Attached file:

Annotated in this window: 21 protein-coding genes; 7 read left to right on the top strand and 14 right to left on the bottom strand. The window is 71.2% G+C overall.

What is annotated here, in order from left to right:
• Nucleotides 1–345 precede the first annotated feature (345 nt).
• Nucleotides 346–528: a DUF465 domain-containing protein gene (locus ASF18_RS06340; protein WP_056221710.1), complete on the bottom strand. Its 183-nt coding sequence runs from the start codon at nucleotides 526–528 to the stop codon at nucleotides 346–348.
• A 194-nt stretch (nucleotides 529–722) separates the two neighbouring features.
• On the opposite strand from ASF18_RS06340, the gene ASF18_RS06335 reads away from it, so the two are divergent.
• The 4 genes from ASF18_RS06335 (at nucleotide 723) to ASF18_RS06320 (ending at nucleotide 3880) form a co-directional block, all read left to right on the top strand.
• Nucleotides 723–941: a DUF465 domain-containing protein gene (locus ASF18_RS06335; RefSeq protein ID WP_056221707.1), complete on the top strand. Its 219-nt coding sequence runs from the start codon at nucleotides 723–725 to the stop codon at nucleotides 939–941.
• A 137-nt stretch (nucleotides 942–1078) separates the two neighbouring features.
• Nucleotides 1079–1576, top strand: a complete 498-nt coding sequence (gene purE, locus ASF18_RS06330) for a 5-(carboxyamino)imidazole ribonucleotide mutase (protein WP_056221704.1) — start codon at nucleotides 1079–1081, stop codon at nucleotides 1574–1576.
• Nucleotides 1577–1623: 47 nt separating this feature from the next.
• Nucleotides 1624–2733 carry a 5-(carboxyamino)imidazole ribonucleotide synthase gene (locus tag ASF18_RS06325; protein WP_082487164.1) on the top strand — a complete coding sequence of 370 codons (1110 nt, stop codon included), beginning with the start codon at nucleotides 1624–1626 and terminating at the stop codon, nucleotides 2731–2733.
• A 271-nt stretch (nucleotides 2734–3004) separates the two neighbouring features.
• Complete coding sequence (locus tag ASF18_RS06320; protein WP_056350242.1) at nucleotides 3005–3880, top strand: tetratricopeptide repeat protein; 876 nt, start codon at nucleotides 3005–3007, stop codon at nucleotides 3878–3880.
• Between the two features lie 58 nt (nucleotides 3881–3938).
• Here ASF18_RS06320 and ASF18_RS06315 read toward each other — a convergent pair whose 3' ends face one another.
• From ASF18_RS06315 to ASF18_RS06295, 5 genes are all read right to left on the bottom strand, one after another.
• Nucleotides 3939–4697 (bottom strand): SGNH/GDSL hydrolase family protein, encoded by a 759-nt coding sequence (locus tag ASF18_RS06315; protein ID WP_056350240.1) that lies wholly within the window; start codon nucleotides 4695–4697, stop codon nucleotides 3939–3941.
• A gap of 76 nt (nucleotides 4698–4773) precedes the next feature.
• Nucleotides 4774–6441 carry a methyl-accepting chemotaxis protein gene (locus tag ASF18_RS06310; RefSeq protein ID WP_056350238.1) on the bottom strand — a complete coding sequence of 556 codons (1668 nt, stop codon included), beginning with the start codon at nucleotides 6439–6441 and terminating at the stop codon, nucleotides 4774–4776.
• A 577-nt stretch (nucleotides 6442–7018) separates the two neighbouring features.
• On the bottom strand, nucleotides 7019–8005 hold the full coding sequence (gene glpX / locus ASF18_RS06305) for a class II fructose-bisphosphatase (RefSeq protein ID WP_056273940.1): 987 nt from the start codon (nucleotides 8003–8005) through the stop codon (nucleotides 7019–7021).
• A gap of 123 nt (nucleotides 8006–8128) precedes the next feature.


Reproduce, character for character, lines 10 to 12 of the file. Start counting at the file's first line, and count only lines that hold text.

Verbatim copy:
• Nucleotides 1079–1576, top strand: a complete 498-nt coding sequence (gene purE, locus ASF18_RS06330) for a 5-(carboxyamino)imidazole ribonucleotide mutase (protein WP_056221704.1) — start codon at nucleotides 1079–1081, stop codon at nucleotides 1574–1576.
• Nucleotides 1577–1623: 47 nt separating this feature from the next.
• Nucleotides 1624–2733 carry a 5-(carboxyamino)imidazole ribonucleotide synthase gene (locus tag ASF18_RS06325; protein WP_082487164.1) on the top strand — a complete coding sequence of 370 codons (1110 nt, stop codon included), beginning with the start codon at nucleotides 1624–1626 and terminating at the stop codon, nucleotides 2731–2733.